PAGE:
Tuesday, March 30, 2010
Let’s say you wanted to do an experiment about color processing. We could do the following:
1. Roll someone into the scanner.
2. Show them two colors
3. Have them press the button corresponding to the color they prefer.
4. Look at the resulting activations, and voila, we have the “color preference area.”
But it’s not that simple. The brain is very active, even when supposedly at rest. While performing the task described, the subject is also breathing, processing ambient noise, thinking about grocery shopping, as well as who knows what else. How do you tell what activation is due to the color judgment, and what is due to other processes?
The traditional fMRI solution is to compare activation with a baseline condition. For our example experiment, we may want a comparison condition where the subject sees the same images, but presses a random button rather than picking a color. We then take the activation from this comparison condition and subtract it form the condition we’re interested in. The assumption (and it’s an assumption, meaning that it may not always be true) is that we’re subtracting out irrelevant brain activation– for example, brain activation due to seeing colors, pressing buttons, being inside a scanner, etc.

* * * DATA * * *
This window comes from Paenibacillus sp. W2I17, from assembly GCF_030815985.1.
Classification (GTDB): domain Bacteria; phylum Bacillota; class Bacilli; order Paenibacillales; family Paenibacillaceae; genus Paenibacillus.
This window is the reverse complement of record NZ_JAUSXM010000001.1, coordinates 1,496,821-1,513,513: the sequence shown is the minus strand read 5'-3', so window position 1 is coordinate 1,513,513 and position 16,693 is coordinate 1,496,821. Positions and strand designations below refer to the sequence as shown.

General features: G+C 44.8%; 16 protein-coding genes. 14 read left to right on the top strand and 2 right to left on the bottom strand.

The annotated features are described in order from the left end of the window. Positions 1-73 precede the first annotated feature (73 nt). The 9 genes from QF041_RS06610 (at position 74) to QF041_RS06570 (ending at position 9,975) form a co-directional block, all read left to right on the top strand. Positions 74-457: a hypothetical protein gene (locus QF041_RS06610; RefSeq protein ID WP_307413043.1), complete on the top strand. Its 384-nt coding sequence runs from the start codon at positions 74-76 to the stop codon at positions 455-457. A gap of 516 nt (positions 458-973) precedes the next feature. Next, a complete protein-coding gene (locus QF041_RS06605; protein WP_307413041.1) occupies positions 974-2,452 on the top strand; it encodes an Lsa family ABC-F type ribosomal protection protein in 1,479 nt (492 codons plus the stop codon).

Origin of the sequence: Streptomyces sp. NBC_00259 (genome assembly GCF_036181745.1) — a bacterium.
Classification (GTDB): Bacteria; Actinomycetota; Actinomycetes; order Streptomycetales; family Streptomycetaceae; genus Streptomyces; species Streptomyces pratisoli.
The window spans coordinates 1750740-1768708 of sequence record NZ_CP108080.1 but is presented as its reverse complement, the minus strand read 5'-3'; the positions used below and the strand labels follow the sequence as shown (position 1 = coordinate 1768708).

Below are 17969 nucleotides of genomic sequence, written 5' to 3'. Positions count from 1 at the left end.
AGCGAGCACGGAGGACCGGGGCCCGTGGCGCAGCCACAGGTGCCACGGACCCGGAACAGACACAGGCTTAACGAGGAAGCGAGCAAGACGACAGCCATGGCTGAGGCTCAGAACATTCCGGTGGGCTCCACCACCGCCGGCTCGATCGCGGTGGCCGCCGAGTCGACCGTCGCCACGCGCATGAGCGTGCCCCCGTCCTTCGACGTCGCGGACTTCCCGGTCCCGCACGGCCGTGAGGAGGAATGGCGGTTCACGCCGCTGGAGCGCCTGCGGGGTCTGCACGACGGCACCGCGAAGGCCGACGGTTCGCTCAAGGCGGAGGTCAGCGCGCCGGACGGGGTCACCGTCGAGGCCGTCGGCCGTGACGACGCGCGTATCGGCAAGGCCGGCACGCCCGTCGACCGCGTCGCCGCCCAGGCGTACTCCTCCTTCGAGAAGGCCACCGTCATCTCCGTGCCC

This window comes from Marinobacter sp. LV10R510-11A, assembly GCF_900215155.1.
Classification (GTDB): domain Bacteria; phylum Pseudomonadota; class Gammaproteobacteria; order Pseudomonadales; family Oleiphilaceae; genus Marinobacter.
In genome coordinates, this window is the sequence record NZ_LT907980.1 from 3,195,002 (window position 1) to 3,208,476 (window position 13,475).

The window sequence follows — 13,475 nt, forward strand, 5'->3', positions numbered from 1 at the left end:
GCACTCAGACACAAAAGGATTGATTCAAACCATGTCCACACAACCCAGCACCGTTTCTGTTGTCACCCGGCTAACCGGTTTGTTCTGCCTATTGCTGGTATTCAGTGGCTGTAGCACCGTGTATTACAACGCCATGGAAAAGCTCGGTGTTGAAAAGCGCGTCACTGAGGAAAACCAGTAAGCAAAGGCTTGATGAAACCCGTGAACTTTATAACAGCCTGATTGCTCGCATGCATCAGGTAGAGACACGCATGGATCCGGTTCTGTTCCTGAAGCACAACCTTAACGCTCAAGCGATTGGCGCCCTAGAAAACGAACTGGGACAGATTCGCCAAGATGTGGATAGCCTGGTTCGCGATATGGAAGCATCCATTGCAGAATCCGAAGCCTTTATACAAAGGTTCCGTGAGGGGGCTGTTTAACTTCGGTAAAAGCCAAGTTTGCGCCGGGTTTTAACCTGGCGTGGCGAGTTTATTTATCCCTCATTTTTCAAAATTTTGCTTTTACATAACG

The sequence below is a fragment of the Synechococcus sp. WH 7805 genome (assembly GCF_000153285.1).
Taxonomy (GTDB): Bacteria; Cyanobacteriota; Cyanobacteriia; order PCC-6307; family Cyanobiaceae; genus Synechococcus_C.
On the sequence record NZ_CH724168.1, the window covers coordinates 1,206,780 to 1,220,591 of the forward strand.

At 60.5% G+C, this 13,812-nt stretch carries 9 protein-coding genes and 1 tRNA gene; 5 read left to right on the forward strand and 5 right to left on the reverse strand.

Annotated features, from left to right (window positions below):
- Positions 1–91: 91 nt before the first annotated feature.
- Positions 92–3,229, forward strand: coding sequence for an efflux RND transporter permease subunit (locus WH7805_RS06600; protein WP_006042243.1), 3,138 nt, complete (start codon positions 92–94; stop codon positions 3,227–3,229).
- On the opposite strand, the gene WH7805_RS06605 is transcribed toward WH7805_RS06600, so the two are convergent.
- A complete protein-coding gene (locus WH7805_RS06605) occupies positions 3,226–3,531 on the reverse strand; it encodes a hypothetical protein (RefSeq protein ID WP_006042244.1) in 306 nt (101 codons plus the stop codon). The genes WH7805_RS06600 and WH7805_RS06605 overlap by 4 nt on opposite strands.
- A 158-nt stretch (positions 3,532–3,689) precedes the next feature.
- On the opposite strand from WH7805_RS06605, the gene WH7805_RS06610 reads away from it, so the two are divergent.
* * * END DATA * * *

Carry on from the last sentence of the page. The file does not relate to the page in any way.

This is important to keep in mind when evaluating fMRI results. If someone tells you that brain region X is active during a certain task, you always want to ask what the comparison condition is. If region X is active during task Y, but the comparison condition is super simple (say just laying there in the scanner, for example), that’s not very impressive – lots of other regions will be active in that comparison, and it may not be simply due to that task.